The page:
Invoice factoring and invoice discounting are two options available to companies when it comes to managing their invoice finances. While these two are similar, they can often get confused with one another.
Factoring is the purchasing of invoices, while discounting is a loan that is secured against invoices. Both have their benefits and disadvantages, all of which we will explore throughout this blog. Keep reading to determine which is right for your business!
Invoice factoring provides businesses with immediate access to cash through the sale of their outstanding invoices to a third-party financial institution called a factor. When the factoring company purchases their invoices, it helps improve their cashflow and maintain their operations without having to wait for customers to make payments.
The factoring process unfolds as follows:
Invoice factoring is beneficial for businesses facing cashflow challenges, seasonal fluctuations, or rapid growth. It offers a quick and flexible way to access working capital without taking on additional debt and offloading some responsibility.
Invoice discounting—often referred to as accounts receivable financing—involves businesses taking a loan on their unpaid invoices. They sell their accounts receivable to a lender who then provides a cash advance of a percentage of the value. However, unlike with factoring, the business retains control over its invoice collection process.
The process works as follows:
Invoice discounting is a flexible financing option that allows businesses to maintain control over their customer relationships and collections process. It is often used to improve cashflow, meet short-term financial needs, or fund growth opportunities.
The main differences between these two types of invoice financing agreements come down to invoice ownership and collection—as well as the client experience.
In a factoring agreement, the factoring company is buying the invoices. They now belong to them rather than the original business. Invoice discounting is a loan, meaning the original business retains ownership of the invoices.
A factoring company owning the invoices means the burden and responsibility of collecting falls on them. Conversely, the responsibility to collect unpaid invoices is still that of the original business in an invoice discounting agreement.
Understandably, clients will then be made aware their invoice has been factored when the factoring company seeks payment. In an invoice discounting situation, a business’s clients will likely not know their invoice has been discounted.
Both invoice factoring and invoice discounting can be useful options when exploring financing for your invoices. However, in most cases, invoice factoring is safer than a loan, meaning it is a more effective way to manage these transactions.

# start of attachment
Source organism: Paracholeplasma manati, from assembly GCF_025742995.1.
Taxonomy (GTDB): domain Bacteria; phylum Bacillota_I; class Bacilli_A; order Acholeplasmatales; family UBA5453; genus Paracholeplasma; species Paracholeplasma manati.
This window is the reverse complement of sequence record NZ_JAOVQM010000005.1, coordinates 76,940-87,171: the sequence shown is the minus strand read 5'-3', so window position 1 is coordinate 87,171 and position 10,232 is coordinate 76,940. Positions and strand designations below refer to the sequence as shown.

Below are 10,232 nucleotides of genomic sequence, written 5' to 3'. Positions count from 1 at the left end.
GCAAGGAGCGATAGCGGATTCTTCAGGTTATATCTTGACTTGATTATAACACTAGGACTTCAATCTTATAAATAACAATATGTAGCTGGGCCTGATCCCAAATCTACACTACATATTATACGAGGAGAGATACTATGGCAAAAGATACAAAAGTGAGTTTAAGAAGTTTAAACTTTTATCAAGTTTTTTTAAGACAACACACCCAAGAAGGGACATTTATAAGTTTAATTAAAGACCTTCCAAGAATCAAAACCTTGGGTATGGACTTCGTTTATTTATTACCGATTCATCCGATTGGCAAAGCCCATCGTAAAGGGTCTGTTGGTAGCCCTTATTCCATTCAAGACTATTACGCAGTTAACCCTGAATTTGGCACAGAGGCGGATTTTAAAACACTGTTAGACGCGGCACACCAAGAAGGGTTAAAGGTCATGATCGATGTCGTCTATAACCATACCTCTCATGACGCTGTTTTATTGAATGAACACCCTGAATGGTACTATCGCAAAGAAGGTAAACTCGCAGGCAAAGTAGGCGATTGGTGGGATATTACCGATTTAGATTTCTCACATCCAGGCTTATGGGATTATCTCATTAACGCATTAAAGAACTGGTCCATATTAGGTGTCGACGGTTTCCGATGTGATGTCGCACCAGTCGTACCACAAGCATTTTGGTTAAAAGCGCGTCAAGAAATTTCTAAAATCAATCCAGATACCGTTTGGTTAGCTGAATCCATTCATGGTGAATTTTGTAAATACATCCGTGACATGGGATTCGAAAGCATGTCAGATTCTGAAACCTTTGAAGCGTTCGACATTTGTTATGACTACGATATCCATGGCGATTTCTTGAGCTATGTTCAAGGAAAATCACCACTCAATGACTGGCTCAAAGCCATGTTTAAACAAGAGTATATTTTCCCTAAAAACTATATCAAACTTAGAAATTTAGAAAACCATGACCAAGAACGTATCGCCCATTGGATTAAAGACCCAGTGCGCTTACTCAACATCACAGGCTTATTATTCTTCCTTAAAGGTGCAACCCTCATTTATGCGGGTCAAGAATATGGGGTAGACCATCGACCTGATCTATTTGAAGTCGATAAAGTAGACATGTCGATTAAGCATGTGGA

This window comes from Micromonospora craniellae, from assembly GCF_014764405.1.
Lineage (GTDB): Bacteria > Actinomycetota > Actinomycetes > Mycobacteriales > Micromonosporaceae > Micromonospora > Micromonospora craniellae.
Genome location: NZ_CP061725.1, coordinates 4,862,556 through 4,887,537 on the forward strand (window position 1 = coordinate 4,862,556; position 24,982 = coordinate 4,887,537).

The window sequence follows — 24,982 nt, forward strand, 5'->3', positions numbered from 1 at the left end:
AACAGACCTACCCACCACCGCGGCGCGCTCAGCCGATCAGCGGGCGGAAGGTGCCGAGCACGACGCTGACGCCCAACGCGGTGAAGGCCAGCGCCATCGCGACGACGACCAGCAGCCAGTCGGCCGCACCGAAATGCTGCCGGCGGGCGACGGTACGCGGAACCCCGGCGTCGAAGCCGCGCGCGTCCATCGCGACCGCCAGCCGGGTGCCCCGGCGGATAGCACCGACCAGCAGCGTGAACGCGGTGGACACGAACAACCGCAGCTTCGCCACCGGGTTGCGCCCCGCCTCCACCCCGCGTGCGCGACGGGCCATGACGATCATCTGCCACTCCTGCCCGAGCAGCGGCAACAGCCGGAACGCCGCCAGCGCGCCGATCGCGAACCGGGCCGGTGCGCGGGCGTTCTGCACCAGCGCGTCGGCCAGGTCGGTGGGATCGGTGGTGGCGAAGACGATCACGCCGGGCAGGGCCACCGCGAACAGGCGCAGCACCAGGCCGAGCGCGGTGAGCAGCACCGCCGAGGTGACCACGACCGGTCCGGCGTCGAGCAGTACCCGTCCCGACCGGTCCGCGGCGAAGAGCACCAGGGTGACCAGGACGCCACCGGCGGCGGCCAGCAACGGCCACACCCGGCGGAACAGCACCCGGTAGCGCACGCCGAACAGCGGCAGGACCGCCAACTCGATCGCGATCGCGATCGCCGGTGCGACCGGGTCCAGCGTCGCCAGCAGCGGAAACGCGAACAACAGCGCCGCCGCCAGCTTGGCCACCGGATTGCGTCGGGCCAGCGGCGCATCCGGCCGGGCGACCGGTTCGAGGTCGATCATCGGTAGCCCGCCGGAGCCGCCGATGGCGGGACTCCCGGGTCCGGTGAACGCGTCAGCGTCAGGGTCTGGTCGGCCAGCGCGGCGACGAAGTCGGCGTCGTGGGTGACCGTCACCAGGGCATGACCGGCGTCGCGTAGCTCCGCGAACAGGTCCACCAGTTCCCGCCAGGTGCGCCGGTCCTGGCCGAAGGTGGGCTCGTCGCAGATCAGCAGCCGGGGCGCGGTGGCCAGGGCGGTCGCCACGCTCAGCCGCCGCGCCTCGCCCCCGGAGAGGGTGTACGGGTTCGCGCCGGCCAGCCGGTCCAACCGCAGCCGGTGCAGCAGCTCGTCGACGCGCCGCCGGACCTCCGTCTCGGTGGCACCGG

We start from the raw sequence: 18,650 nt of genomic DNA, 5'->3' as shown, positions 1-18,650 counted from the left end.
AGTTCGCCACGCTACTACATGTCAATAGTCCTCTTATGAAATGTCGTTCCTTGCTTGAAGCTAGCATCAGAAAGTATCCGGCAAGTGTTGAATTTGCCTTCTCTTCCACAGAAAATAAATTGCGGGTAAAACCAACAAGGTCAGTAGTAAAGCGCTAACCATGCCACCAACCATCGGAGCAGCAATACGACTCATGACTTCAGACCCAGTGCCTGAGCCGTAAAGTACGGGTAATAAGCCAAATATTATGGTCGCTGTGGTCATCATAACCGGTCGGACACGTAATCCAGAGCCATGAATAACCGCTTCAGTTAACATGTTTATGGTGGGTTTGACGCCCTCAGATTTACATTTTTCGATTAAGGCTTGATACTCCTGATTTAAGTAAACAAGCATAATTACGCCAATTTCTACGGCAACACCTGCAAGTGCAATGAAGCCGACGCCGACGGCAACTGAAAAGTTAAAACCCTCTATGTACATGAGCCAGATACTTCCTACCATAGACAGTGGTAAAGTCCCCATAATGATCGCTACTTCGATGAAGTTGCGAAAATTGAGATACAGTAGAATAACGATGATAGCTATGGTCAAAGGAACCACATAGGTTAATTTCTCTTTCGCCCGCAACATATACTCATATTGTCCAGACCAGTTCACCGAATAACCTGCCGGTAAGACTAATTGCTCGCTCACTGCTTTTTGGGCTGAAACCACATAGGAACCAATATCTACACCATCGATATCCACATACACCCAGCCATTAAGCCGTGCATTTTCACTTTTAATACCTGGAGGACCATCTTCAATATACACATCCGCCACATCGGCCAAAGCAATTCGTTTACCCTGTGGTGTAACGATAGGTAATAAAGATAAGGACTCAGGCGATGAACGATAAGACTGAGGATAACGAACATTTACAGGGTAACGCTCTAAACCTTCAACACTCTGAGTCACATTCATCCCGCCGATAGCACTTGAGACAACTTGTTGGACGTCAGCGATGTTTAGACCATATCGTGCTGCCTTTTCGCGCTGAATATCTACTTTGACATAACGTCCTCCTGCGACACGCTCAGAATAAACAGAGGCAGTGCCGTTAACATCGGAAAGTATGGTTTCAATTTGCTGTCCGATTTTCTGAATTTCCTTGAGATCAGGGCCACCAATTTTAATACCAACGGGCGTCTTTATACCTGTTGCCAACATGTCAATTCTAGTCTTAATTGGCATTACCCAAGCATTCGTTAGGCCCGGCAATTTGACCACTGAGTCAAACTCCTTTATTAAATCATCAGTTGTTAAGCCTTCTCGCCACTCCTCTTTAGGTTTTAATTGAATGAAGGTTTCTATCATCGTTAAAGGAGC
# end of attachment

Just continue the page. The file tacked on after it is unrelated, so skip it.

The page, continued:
Shifting the burden of invoice collection is the main reason for this. As you work with a factoring company and offload this responsibility, it will no longer fall on you and your business to chase down late payers. This saves you valuable time and resources so you can focus on running your business accordingly.
Furthermore, you can typically expect greater cashflow relief using invoice factoring because the factoring company is actually purchasing the invoices. This may come at the expense of higher fees in the long run, but gives you more when you need it.
However, if you are more concerned about keeping your invoice finance agreement private and/or retaining credit control (a.k.a collection responsibility), then invoice discounting may be the better option for your business. You will likely also save on fees, as factoring companies understandably charge a premium for their collection services.
You should also be aware of the role credit plays in these transactions. Factoring companies are typically more concerned with the creditworthiness of your clients, as they have assumed collection responsibilities and it reflects their ability to pay. Invoice discounters are more concerned with your personal financial stability.
So, is invoice factoring right for your business? Or is invoice discounting more appropriate? Ultimately, that will depend on your unique needs, your clients, and your tolerance for risk when it comes to finances.
If you have decided that invoice factoring is the right choice for your business, then it’s time to speak to the professionals at REV Capital. We’re a leading invoice factoring company in North America and are more than ready to help you.
When you partner with REV, you can expect exceptional service and absolute transparency—we never do hidden fees. We provide absolute flexibility to develop a plan well-suited to your business and industry.